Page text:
Hair Growth in Children

| August 21, 2010 | 0 Comments

Many factors determine hair growth in children. Diet, hormones and genetics affect their hair growth process, making it slower or quicker. Growth spurts also affect hair growth in children.

Time Frame

After being six months in the uterus, thin hairs cover the baby´s body, this hair is called Lanugo. During those six months, glands secreting oils and hair follicles have been formed. At this point, around 100,000 follicles have been formed on the scalp, but many of these hair follicles will stop growing hair over time.

Growth Spurts

Babies are born with different hair growth; some of them born bald while some others have a full head of hair. But this is not exactly a sign of what the child´s hair growth is going to be in the future—he/she could actually have hair growing faster or slower later on.

During the first year of their lives, children experience a dramatic growth spurt, after that phase they show steady growing levels until they reach adolescence.

A second growth spurt comes with puberty. A child´s hair growth is affected by these growth spurts, and especially by the one experienced during puberty, because this is the time when new hair starts growing in more areas of the body.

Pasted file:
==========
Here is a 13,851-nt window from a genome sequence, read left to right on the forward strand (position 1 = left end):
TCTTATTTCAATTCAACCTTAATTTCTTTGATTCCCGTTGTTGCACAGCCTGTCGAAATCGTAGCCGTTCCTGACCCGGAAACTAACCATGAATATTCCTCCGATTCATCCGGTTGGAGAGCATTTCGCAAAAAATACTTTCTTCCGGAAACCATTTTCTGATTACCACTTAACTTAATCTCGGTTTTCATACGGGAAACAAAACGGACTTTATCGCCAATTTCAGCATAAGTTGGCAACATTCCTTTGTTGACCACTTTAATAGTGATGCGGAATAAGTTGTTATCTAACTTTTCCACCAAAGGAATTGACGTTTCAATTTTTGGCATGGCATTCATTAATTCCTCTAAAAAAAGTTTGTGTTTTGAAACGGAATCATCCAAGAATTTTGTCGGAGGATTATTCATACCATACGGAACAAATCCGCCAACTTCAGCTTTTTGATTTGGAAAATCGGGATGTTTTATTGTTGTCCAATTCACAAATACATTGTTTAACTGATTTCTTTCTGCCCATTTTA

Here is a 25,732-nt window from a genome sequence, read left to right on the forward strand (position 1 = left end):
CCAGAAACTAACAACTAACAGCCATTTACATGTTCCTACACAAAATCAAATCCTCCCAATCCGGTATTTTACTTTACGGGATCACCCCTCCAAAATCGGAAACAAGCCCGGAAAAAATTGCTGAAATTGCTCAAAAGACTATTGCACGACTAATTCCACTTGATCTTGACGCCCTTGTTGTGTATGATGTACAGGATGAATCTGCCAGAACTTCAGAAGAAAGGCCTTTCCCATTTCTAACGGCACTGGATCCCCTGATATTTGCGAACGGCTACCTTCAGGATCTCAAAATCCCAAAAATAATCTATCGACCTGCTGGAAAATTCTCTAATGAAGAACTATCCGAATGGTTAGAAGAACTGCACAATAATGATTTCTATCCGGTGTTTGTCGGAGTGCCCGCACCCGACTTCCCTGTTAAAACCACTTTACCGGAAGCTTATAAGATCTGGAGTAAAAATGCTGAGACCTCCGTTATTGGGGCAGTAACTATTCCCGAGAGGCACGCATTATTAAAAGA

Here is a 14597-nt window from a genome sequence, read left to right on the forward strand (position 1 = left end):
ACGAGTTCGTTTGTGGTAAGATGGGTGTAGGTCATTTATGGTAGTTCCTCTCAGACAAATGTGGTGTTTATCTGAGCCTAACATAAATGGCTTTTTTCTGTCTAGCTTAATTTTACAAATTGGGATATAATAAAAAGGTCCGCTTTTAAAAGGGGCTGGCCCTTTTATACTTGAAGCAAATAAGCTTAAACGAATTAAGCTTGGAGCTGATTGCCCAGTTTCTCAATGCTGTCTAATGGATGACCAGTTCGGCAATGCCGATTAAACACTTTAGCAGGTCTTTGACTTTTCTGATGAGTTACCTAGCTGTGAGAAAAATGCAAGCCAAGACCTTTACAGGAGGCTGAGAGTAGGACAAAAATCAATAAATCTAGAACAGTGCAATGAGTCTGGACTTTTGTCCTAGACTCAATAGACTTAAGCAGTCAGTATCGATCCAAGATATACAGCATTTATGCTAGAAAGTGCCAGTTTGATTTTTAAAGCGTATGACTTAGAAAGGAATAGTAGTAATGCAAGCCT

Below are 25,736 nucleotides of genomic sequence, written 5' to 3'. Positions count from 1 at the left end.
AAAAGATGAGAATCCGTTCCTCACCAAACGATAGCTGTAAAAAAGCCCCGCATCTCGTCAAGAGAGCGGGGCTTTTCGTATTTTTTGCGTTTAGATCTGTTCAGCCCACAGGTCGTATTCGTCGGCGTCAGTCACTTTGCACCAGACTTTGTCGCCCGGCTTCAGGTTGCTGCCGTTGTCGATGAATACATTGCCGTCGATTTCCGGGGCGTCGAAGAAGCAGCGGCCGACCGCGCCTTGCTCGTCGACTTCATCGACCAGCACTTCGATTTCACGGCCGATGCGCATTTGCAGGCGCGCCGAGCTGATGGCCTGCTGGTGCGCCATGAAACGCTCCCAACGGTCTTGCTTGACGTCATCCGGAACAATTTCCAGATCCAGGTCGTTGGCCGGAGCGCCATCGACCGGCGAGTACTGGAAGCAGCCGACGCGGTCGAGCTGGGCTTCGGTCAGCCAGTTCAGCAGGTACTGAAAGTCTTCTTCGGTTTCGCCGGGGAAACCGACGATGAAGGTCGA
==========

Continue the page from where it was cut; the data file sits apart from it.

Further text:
Hair Loss

Children can suffer from hair loss problems also. Many factors can cause these problems, including common infections, hormonal changes, some bodily disorders and ringworm. Ringworm promotes hair breakage, irritating the hair shaft. A doctor can prescribe medication to eliminate ringworm. Allergic reactions, some hair products and dry hair could lead to an itchy scalp, when children scratch their heads more hair tends to fall off their heads.

Hair Growth Cycle

Hair grows following a cycle; it starts with the Anagen phase. In this period hair follicles are active and there is production of new hair. While in this phase, hair strands on scalp will keep growing for two to six years on average. Hair growth rate is usually one to two centimeters per month during the Anagen period. Once Anagen stage comes to an end, the Catagen stage starts. In this phase, hair shaft narrows and hair follicles experience slow changes for two to three weeks. After the Catagen phase comes the Telogen phase, where follicles stay inactive, or in the state of rest, for about 100 days. The cycle completes with the Exogen phase. At this stage hair strands will shed and the Anagen will start growing new hair.

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